Shire counts cyclone costs

Glenn Cordingley and Jakeb WaddellBroome Advertiser
Shire take down shade sails after Cyclone Hilda.
Camera IconShire take down shade sails after Cyclone Hilda. Credit: Jakeb Waddell

Up to $10 million of disaster relief funding and a $380,000 insurance claim will be lodged by the Shire of Broome after two cyclones and a low-pressure system hammered the town within five weeks of each other.

A claim has been made to insurers as Shire officers look to engage a consultant to manage emergency aid money relating to other damage, including the Broome to Cape Leveque Road and the Short Street/Carnarvon Street roundabout in Chinatown, which has so far cost $150,000.

The Shire has made a number of insurance claims on behalf of various organisations as part of their lease agreement with the Shire, including $195,000 for Broome Bowling Club and up to $30,000 for repairs at Broome Turf Club.

Shade sails left up by the Shire of Broome that were subsequently torn to shreds by cyclone Hilda on December 27 will cost $83,000 to replace.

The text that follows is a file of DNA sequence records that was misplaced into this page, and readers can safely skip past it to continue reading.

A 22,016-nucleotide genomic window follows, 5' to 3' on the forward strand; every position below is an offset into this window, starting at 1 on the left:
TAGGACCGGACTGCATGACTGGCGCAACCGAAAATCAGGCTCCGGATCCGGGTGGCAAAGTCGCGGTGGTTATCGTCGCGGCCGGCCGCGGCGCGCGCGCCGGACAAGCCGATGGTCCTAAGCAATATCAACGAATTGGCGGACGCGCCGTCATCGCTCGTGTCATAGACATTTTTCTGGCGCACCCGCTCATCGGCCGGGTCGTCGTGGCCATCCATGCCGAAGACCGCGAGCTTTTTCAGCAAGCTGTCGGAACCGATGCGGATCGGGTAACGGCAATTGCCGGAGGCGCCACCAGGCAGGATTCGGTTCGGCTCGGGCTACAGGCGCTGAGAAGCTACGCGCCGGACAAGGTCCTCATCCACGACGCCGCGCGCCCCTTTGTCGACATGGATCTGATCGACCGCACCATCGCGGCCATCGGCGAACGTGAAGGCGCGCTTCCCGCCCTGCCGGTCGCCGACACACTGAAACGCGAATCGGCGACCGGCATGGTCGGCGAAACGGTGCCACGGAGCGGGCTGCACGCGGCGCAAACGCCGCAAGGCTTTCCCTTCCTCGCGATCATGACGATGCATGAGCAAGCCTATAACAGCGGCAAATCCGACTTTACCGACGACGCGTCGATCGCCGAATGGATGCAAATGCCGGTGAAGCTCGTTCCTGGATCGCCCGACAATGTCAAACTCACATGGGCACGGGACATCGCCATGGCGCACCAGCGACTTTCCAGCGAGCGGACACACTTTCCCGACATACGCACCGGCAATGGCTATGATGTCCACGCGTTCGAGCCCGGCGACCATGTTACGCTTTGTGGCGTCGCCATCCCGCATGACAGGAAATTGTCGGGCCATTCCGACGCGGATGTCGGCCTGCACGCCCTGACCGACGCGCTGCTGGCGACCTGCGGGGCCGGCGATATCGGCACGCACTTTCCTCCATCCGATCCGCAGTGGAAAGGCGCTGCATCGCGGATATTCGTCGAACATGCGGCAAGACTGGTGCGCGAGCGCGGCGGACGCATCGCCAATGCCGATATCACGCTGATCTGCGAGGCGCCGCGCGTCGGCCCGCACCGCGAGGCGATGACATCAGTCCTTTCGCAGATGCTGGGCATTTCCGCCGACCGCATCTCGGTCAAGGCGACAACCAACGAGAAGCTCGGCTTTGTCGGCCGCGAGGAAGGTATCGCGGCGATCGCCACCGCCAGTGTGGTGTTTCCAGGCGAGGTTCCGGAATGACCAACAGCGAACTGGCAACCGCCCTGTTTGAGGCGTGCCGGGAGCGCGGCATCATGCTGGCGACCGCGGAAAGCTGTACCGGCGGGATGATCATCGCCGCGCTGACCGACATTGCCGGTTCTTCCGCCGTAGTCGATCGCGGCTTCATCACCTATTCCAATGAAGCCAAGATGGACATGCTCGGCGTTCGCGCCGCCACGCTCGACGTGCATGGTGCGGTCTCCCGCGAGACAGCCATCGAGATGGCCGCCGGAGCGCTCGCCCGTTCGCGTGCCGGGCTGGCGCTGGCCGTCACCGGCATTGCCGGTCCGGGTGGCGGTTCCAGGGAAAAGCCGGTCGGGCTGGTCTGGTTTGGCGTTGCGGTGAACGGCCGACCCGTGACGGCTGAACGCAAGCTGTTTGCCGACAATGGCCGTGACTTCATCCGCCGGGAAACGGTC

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Located at Town Beach, the Broome Aquatic and Recreation Centre, residential estate Broome North and Cable Beach, the structures were not able to withstand howling gusts generated by the category one weather system.

At the time Shire president Harold Tracey said forecasts and advice indicated there would be sufficient time to remove the structures. However, winds reached unsafe levels sooner than expected and a decision was made to leave them because removing them would have been dangerous to staff.

Cr Tracey said he was pleased with the efforts of the Shire staff, “given the volume of damage over a short period of time”.

“One of the issues with cyclone Hilda is that it caught everyone off guard and by the time the weather event was imminent, it was too late and unsafe to take the shade sails down,” he said.

“There were already plans to replace the damaged shade sails at Town Beach as they were at the end of their life cycle.”

Ex-tropical cyclone Hilda was the first to hit and Joyce made her presence felt two weeks later on January 11 as she straddled the Kimberley coastline.

But it was a tropical low on January 29 that delivered the heaviest rainfall, with widespread flooding causing closures of the Great Northern Highway and all unsealed Shire roads, many of which are yet to reopen.

A record 1.5m of rain has been dumped on the tourist town since the beginning of the year as a result of the extreme weather.

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